German-speaking countries are not famous for their international auctions, but today’s two are quite an exception: organized over the same weekend (2nd-3rd July), the sales at Dorotheum and Bonhams played hosts to an international clientele that were more than willing to dig deep into their pockets in order to take home some exceptional jewels.
Dorotheum is the most important Austrian auction house and assembled 79 cars in Vösendorf. Of these, 70, or 88.61%, found a new owner.
Bonhams, on the other hand, took advantage of the Gstaad Classic to entice a very interested public to buy one of the 54 cars on offer. In the end, they sold 47 of them, 87.03%, helped by the fact that 63% were offered without reserve, triple the number at Dorotheum.
Both, however, were satisfied with their results: Dorotheum expected to collect €4,950,000 or $5,100,000 and took home €4,626,505 or $4,835,000 (93.45%), Bonhams on the other hand, put the value of their lots at €9,150,000 or $9,415,000 and obtained €7,405,000 or $7,735,000 (81.76%). Having said that, Bonhams managed an average price per car that was double the number obtained by Dorotheum.
The top lot of Bonhams, one of the 15 Lamborghini Reventon Roadsters produced, from 2010, didn’t sell. Estimated at €1.85-2.2m, it received an offer of €1,645,000 ($1,720,000) and the owner decided to take it home.
So it was easy for the 1991 Ferrari F40 to become the most expensive car of the sale. With Pebble Beach coming next month, this was an opportunity to test the market: in March, a 3,800-mile, Ferrari-certified model was sold for 2.45 million dollars (roughly €2.4 million). This one, with over 20,000 km on the clock and without Ferrari certification, exceeded its estimate of €1.6-1.8, arriving at €1,950,000 ($2,040,000). Things are looking interesting for Pebble Beach.
In third place, albeit at a considerable distance, the Queen of Dorotheum: a Porsche Carrera GT from 2005 with 32,000 km on the clock. The elegant colour scheme was offset by the American specification and this placed it precisely within its estimate (€950,000-€1,350,000) at €1,035,000 ($1,100,000). With the recent quotations for this model, I think that more than a sharp braking, I would consider this a break away.
Three interesting lots united by the same common denominator: being part of the Swiss automotive culture. The first was a 1956 Alfa Romeo 1900C SS Barchetta, with coachwork by Carrosserie Ghia Aigle, , the Swiss offshoot of the famous Italian styling house that opened in 1946 in Aigle, a village near Lake Geneva, and which used the designs of the Turin-based Ghia. The car looks like a “super-spiaggina”, in fact the first owner was passionate about Riva motorboats and asked them to produce a car that resembled a boat. Unique and without comparison, it was estimated at €300,000-400,000, and the experts were very precise because it went to its new home for €315,000 ($330,000).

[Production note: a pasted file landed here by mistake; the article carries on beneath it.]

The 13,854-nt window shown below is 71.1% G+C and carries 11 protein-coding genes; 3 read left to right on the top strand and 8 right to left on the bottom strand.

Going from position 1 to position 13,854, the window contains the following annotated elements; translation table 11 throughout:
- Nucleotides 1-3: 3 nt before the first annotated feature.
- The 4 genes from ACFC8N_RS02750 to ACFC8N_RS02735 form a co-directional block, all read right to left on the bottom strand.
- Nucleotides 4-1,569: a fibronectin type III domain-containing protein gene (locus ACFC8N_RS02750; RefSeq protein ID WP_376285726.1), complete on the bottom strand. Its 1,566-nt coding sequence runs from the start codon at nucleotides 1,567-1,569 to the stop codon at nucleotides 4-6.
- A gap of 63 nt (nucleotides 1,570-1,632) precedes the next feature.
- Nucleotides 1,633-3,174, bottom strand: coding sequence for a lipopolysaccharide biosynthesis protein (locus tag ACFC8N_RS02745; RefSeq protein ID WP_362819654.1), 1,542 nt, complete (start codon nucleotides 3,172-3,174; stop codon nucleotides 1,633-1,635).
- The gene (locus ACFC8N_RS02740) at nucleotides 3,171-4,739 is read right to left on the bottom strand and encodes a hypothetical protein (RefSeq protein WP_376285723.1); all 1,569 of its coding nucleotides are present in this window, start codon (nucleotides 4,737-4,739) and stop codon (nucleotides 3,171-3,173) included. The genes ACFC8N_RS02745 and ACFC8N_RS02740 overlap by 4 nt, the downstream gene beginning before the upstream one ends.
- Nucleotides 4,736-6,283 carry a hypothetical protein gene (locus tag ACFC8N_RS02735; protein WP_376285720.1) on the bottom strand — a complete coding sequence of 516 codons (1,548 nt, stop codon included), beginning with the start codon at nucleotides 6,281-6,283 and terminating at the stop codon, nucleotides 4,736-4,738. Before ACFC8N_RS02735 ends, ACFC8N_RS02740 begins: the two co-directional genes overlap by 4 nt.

The second Swiss soul came from Monteverdi. A 1969 375S Coupé put on a very impressive show. Originally yellow with black interior, the car was first exhibited at the Geneva Motor Show in 1969 without finding any buyers, but later at the New York Motor Show they managed to sell it. Later, the colour was changed to its current metallic blue. The estimate of €70,000-110,000 was literally torn apart and the car was sold for €230,000 ($240,000).
The final Swiss-on-wheels example is perhaps the most particular of the three. Even the auctioneer admitted that he had never heard of the 1959 Volkswagen Beutler 1200. Produced in just 28 units, the car was based on the famous Beetle but at the time it cost more than a Porsche 356. This example, presented in a very elegant two-tone Antique Gold/Brown, had undergone a thorough restoration that lasted 11 years. Despite its humble origins, the car did not struggle to exceed its €80,000-120,000 estimate and was sold for €158,000 ($165,000). Being different makes you popular.
From Beetle to Beetle, another Volkswagen that amazed the market. This time, it was a common 1975 Volkswagen Beetle 1303 Cabriolet but with a very special history. The car once belonged to Bruno Kreisky, the Austrian chancellor from 1970 to 1983 who used it in Mallorca. Presented in the sunny yellow with which the politician had been seen and photographed numerous times. The estimate of €30,000-€40,000 initially sounded quite optimistic but, as it was offered in Austria, it changed hands for an astonishing €85,100 ($89,000).
And my personal choice? I have a weakness for the Aston Martin DBS from the late ‘60s and so, having seen a 1969 Vantage being sold for just €46,000 ($48,000) against an estimate of €70,000-110,000. I just ate my heart out. Of course, it had to be restored, but…
Also interesting was the 2012 Maserati GranTurismo GT4, one of just three examples transformed in 2014 by the Swiss Team in Balerna that won the Maserati Trophy race in Shanghai. Presented in impeccable condition, it was estimated at €70,000-110,000, so the buyer who paid €46,000 ($48,000) to take it home drove away with perhaps the deal of the day.